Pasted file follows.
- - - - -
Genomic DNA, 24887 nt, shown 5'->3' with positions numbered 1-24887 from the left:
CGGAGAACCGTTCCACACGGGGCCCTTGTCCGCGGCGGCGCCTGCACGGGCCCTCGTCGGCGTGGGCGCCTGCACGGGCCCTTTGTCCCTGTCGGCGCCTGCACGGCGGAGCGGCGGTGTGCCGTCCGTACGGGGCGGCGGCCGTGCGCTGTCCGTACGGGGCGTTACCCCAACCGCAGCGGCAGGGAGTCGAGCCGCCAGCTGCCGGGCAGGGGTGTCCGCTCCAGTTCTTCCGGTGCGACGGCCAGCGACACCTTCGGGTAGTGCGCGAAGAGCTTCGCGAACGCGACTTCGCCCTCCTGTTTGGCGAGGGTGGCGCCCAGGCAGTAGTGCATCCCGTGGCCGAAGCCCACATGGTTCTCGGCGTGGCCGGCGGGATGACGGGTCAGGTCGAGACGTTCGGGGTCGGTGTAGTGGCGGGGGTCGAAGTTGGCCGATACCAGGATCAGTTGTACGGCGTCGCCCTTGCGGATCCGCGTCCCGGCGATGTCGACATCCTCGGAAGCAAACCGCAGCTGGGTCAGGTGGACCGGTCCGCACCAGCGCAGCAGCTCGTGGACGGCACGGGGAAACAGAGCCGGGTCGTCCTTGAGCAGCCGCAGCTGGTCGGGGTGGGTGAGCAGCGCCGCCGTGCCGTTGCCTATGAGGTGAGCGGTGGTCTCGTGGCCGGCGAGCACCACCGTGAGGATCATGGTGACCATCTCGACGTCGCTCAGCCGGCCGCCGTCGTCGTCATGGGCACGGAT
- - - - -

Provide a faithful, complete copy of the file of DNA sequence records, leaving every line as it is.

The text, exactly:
Genomic DNA, 24887 nt, shown 5'->3' with positions numbered 1-24887 from the left:
CGGAGAACCGTTCCACACGGGGCCCTTGTCCGCGGCGGCGCCTGCACGGGCCCTCGTCGGCGTGGGCGCCTGCACGGGCCCTTTGTCCCTGTCGGCGCCTGCACGGCGGAGCGGCGGTGTGCCGTCCGTACGGGGCGGCGGCCGTGCGCTGTCCGTACGGGGCGTTACCCCAACCGCAGCGGCAGGGAGTCGAGCCGCCAGCTGCCGGGCAGGGGTGTCCGCTCCAGTTCTTCCGGTGCGACGGCCAGCGACACCTTCGGGTAGTGCGCGAAGAGCTTCGCGAACGCGACTTCGCCCTCCTGTTTGGCGAGGGTGGCGCCCAGGCAGTAGTGCATCCCGTGGCCGAAGCCCACATGGTTCTCGGCGTGGCCGGCGGGATGACGGGTCAGGTCGAGACGTTCGGGGTCGGTGTAGTGGCGGGGGTCGAAGTTGGCCGATACCAGGATCAGTTGTACGGCGTCGCCCTTGCGGATCCGCGTCCCGGCGATGTCGACATCCTCGGAAGCAAACCGCAGCTGGGTCAGGTGGACCGGTCCGCACCAGCGCAGCAGCTCGTGGACGGCACGGGGAAACAGAGCCGGGTCGTCCTTGAGCAGCCGCAGCTGGTCGGGGTGGGTGAGCAGCGCCGCCGTGCCGTTGCCTATGAGGTGAGCGGTGGTCTCGTGGCCGGCGAGCACCACCGTGAGGATCATGGTGACCATCTCGACGTCGCTCAGCCGGCCGCCGTCGTCGTCATGGGCACGGAT